10. Hey Abby! I’m interested to follow along. Thanks for being willing to put yourself out there with these posts. As a nurse, I’m very interested in any studies that have been done relating to GMOs and gut health. As the link between the gut, the immune system, and neurological health has strengthened in the past few years, figuring out what might be compromising the gut is of interest!

  11. I’ve read about the so-called “Suicide Belt” in India, places where suicide rates are extremely high because farmers are failing after spending big money on GMO seed, but unable to save seed and try again the next year. I wonder if you’ll be able to address this concern in this series? Thanks!

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  13. I am very excited to follow along as you explain and hash out some of these topics! This will probably be super obvious to most people but I would love a definition of what you mean by GMOs and what all that includes. Jesus bless you as you endeavor to apply His wisdom to all areas of life!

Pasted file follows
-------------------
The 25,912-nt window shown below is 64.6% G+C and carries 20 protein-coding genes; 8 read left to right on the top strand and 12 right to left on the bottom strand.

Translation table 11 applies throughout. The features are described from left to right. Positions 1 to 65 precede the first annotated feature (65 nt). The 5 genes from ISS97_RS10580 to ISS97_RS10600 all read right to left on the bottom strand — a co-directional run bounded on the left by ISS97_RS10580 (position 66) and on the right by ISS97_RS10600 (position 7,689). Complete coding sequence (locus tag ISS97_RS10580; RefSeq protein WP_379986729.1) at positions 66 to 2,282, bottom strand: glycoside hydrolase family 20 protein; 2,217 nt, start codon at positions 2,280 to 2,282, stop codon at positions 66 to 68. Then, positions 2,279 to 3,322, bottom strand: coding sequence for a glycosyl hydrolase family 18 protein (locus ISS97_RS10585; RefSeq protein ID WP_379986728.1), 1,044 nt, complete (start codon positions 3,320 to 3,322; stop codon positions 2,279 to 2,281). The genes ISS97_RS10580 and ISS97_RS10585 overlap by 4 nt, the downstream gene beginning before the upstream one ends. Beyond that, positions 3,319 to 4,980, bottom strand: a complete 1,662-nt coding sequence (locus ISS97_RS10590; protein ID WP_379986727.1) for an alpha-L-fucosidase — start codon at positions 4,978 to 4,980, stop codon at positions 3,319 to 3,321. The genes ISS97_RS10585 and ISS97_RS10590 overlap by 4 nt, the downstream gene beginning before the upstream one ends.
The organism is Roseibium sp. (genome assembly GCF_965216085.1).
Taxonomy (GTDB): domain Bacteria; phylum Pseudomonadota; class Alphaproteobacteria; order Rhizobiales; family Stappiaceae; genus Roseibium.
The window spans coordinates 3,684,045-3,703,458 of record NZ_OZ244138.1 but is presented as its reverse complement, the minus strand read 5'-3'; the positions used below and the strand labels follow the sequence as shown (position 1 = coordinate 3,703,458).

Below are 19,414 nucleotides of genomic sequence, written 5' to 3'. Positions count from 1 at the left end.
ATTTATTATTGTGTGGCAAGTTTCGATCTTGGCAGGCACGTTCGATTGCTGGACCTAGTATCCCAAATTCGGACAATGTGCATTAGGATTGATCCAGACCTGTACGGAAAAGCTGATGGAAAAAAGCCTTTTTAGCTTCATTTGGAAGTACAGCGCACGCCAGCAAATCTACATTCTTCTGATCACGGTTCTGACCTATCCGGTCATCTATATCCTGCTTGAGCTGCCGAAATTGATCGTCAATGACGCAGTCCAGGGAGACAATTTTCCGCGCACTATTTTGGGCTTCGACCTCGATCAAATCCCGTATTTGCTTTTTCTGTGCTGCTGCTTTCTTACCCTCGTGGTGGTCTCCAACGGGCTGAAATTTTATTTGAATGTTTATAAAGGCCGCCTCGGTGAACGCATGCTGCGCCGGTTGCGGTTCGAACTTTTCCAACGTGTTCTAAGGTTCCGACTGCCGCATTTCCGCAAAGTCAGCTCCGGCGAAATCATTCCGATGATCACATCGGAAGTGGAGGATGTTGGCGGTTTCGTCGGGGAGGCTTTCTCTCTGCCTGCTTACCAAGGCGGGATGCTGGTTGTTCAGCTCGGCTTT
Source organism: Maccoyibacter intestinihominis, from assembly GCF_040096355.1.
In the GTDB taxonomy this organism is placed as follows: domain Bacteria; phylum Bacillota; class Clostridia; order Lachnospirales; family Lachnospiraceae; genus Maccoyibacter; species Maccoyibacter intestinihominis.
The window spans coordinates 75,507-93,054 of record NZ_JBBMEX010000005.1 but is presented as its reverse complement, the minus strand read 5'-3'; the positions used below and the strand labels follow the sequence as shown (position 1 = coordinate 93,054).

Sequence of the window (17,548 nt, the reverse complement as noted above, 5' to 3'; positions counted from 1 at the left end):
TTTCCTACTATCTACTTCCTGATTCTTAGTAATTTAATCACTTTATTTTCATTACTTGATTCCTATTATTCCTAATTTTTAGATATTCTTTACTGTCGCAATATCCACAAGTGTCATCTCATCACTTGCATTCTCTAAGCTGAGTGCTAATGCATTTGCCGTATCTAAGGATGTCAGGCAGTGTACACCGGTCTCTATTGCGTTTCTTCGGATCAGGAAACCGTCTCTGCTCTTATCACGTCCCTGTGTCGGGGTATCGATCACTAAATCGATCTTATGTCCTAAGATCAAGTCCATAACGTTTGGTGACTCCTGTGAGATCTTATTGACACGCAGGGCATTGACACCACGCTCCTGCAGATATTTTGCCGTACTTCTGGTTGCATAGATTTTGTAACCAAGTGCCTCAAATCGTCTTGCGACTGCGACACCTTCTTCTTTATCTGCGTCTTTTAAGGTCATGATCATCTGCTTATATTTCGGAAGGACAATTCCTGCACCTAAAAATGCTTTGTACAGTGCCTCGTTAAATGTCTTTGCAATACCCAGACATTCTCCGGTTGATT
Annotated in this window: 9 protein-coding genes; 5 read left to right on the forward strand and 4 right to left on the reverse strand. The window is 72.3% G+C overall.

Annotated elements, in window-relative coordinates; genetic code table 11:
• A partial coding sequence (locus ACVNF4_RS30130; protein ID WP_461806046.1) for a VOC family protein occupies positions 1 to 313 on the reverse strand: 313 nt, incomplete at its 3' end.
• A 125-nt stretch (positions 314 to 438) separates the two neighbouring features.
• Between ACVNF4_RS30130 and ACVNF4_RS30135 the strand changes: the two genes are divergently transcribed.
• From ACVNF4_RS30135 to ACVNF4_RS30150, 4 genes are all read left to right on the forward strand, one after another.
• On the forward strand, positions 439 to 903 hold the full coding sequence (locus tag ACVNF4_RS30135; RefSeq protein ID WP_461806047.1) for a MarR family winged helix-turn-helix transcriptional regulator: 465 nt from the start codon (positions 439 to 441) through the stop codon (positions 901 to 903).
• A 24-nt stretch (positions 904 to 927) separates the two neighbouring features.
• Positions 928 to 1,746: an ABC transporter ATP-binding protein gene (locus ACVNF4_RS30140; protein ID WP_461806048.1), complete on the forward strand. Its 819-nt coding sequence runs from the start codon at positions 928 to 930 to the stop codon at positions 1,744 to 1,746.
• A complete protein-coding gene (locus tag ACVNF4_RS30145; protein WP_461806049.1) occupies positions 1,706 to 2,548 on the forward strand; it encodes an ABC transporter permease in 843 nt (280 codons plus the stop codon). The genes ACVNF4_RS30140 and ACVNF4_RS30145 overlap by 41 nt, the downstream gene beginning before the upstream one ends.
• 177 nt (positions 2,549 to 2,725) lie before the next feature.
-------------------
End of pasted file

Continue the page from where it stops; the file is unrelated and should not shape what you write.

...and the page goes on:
• It’s coming soon – and it’s a lot harder to describe and define exactly what a GMO is than you (or I, haha) would expect! This is a big part of the communication problem in general. Thanks for reading…. I’m glad you’re here!

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  17. Abby, I cannot wait to read this full series! Thank you for being brave. As the wife of a guy who works for Big Ag, it is sure nice to have allies.